(New York, NY–May 1, 2019) Students from Robert Dillon’s Rock & Roll Literature class embarked on a field trip to The Metropolitan Museum of Art to visit a special exhibit that focused on Rock & Roll relics, announced Dr. Joseph Giammarella, Principal of High Tech High School.
The exhibit, co-organized with the Rock & Roll Hall of Fame in Cleveland, presented roughly 130 instruments and advertisement posters and tour costumes. Spectators paid witness to many of rock’s most recognized instruments, representing artists from across generations and subgenres.
“It was a great chance to see items that we had only read about in class,” says Dillon. “On display were instruments from The Beatles, The Rolling Stones, Led Zeppelin, and other historic rock bands.”
For the first time, a major museum exhibited rock & roll instruments. One of the most vital artistic movements ever, rock & roll had a seismic influence that defined our modern-day culture.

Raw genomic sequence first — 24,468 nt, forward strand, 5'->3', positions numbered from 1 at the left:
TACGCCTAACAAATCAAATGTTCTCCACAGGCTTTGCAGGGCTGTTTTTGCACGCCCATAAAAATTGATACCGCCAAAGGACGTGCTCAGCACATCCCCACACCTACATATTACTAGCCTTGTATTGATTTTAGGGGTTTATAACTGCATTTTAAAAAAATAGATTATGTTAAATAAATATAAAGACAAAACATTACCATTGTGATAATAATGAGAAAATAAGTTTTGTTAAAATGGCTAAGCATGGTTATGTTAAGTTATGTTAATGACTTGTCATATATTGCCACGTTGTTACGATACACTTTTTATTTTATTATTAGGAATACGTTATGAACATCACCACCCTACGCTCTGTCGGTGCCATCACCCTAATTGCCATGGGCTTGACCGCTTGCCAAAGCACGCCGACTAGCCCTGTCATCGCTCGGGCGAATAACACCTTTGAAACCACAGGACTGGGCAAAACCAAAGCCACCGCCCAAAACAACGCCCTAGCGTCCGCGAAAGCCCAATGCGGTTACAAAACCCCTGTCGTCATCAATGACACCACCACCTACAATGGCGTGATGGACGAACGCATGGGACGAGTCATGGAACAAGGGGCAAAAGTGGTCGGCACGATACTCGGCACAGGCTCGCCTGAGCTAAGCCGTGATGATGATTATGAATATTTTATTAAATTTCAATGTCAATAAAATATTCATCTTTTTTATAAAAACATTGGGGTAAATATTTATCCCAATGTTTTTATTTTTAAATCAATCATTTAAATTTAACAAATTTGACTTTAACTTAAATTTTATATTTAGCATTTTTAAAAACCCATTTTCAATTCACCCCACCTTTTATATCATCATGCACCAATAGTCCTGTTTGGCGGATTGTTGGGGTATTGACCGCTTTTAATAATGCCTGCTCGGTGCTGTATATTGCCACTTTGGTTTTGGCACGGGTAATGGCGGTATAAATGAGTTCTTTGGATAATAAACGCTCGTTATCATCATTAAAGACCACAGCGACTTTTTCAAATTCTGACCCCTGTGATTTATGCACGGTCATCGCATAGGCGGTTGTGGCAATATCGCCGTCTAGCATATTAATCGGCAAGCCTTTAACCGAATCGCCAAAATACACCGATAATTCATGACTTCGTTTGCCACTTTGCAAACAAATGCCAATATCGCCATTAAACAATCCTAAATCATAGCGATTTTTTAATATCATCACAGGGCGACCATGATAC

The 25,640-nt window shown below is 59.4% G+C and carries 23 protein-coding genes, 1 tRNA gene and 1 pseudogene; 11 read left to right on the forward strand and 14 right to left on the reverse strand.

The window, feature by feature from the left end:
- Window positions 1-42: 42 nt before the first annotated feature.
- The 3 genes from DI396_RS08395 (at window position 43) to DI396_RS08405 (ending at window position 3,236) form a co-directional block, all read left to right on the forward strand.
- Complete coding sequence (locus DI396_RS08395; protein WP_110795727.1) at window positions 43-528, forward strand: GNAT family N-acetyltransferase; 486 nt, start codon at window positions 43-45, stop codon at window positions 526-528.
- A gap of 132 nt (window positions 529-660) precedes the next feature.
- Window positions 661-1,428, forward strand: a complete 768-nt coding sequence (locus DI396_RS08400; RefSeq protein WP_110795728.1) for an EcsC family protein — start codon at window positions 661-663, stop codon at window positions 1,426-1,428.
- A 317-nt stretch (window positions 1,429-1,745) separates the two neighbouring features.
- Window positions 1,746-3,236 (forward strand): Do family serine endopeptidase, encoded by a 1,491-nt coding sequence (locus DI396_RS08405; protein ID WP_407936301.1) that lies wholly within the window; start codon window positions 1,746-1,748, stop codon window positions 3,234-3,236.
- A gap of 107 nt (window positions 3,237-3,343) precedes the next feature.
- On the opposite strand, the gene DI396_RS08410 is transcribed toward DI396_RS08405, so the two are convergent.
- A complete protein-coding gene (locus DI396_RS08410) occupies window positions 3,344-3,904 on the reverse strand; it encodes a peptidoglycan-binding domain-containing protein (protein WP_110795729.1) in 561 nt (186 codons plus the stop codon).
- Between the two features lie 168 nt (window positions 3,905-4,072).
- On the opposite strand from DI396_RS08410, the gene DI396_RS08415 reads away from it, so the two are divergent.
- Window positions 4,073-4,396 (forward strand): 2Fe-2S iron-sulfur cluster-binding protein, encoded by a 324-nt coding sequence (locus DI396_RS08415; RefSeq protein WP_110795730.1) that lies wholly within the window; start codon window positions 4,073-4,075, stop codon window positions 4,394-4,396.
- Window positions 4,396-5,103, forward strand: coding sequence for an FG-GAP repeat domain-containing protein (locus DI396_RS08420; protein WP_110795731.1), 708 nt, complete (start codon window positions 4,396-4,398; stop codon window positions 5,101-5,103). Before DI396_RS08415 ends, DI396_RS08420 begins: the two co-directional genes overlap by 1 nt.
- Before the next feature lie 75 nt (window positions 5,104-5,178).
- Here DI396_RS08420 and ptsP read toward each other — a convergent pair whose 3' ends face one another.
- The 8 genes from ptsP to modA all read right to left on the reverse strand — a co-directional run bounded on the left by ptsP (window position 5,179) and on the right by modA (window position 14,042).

“It was awesome,” adds Aidan Gonzalez, a resident of Hoboken. “Seeing the guitar that Jimi Hendrix played was awe-inspiring.”
Early rock musicians relied on the wail of the electric guitar and distortion of early amplifiers, a sound that became forever associated with rock music. Fans have long been interested in the instruments.
“It was interesting to see Jerry Lee Lewis’s gold baby grand piano next to Lady Gaga’s piano,” notes Amelia Osborne, a resident of Weehawken.
Many fans, both amateur and professional, have sought and acquired exact models of instruments and equipment used by their rock & roll idols, and have spent countless hours trying to emulate their music and look. These instruments in the exhibit had a profound impact on this art form.
“I liked the Metallica exhibit,” says Nicole Vilca, a resident of West New York. “It looked like [the group] had a lot of fun on stage.”
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